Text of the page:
3 cup blueberries, picked over
6 tbsp granulated sugar
3 large eggs, separated
7 tbsp superfine sugar
1/4 cup (plus 3 tb) fresh lemon
1 grated zest of 2 lemons
1/8 tsp salt
1 baked pie shell
Preheat oven to 400F. In a nonreactive saucepan, toss the
blueberries and granulated sugar. Cook over moderately high heat,
stirring occasionally, until the juices begin to bubble, 3-5 minutes;
do not overcook or the berries will burst. Pour into a stainless
steel strainer set over a bowl. Reserve the drained juices. Using an
electric mixer, beat the egg yolks with 4 tablespoons of the
superfine sugar until pale and thick, about 2 minutes. Gradually
beat in the lemon juice and then the zest. Transfer the mixture to a
nonreactive saucepan and cook over low heat, stirring, until it
thickens, about 8 minutes; do not boil. Scrape into a bowl and set
aside on a rack to cool. Using clean beaters, beat the egg whites
until foamy. Add the salt and beat until soft peaks form. Add the
remaining 3 tablespoons superfine sugar, 1/2 tablespoon at a time,
beating well after each addition. Beat at high speed until the whites
are glossy but not dry, about 20 seconds longer. Using a rubber
spatula, stir one-fourth of the beaten whites into the yolk mixture.
Gently fold in the remaining whites in three additions. Spoon the
blueberries into the pie shell and drizzle 2 1/2 tablespoons of the
drained juices over them. Mound the souffle mixture over the
berries, touching the pie crust all around. Bake in the middle of the
oven for about 15 minutes, until the top is nicely browned. Transfer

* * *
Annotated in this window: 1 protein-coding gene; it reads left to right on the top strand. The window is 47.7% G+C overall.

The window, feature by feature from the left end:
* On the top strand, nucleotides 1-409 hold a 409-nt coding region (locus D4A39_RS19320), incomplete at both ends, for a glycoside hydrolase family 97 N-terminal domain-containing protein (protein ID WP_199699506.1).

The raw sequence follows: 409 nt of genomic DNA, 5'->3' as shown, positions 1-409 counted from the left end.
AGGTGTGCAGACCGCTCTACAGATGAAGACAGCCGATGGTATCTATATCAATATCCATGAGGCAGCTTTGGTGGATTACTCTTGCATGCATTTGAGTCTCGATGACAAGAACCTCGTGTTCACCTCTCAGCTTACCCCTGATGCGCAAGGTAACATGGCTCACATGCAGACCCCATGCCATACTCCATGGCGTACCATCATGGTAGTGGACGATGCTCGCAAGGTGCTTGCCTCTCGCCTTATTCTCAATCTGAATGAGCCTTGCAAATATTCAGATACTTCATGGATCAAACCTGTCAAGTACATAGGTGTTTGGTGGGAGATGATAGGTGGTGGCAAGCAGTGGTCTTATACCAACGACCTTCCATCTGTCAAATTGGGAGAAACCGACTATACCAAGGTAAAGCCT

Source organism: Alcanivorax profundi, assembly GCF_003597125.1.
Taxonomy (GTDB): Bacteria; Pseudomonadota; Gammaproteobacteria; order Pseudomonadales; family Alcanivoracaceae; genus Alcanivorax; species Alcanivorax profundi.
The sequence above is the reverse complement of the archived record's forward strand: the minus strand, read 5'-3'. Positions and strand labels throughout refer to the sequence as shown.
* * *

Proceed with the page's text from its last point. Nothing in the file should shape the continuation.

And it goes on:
the pie to a rack to cool slightly. Serve at warm or at room
Servings: 1 servings
Blueberry Lemon Souffle Pie Recipe brought to you by Recipe Ideas
Categories: Casserole; Dessert; Egg; Fruit; Pie
The History of Recipes
We are able to track the history of meal recipes far back into the far past, certainly as far back as early Egypt, and maybe further still. Interesting though that is, generally, these old records were just very simple pictorial instructions for meal preparation.
The truth of the matter is, the oldest recipe discovered, according to academics are some clay tablets in Sumerian which show the preparation of bread which is then used to make a drink, quite possibly a form of beer as it is recorded as having made those who drank it feel `wonderful`.
As we move on, we find a couple of interesting recipe books which appeared in the 14th Century : a cookery book titled `Forme of Cury`, and another titled `Curye on Inglish`. Despite their titles, these books are unconnected to the curry that is familiar to us all today, but rather descriptions of the types of meals on the tables of the upper classes.
Later, in the fifteenth century, people returning from the crusades brought back many foods and herbs from the holy lands, including coriander, parsley, basil and rosemary. The introduction of these new culinary ideas caused an eruption in publications on food, most of which still exist in private collections.
During the following few hundred years, the powerful and rich competed with each other to lay on the most exotic meals, and consequentially the best cooks and their collection of recipes were much in demand. However, it wasn`t until the 19th century that fine cookery and recipe books became really popular. The Famous Mrs Beeton in the UK, and the equally well-known Fannie Merritt Farmer in the USA, devoted much of their lives to assembling, trying out, and publishing recipes of the day.
By the time we get to the 1900s, cookbooks are in high demand, mostly as a result of better eduction, people having more leisure time and having more disposable income.
The arrival of television gave us cooking programs and the recipe books that accompanied them.
Which brings us neatly up to date and the invention of the internet, permitting everybody to access massive numbers of recipes just like those on sites such as this.
We hope you enjoy this Blueberry Lemon Souffle Pie recipe.